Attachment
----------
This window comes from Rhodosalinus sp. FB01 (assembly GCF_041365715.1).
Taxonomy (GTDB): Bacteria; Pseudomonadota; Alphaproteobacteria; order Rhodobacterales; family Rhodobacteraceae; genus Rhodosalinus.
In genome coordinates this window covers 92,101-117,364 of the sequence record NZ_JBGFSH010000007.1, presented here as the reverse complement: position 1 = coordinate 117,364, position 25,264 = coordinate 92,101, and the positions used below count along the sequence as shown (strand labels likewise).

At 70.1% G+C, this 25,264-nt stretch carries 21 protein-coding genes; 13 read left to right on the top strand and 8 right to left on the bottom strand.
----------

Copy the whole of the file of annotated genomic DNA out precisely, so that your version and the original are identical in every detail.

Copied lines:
This window comes from Rhodosalinus sp. FB01 (assembly GCF_041365715.1).
Taxonomy (GTDB): Bacteria; Pseudomonadota; Alphaproteobacteria; order Rhodobacterales; family Rhodobacteraceae; genus Rhodosalinus.
In genome coordinates this window covers 92,101-117,364 of the sequence record NZ_JBGFSH010000007.1, presented here as the reverse complement: position 1 = coordinate 117,364, position 25,264 = coordinate 92,101, and the positions used below count along the sequence as shown (strand labels likewise).

At 70.1% G+C, this 25,264-nt stretch carries 21 protein-coding genes; 13 read left to right on the top strand and 8 right to left on the bottom strand.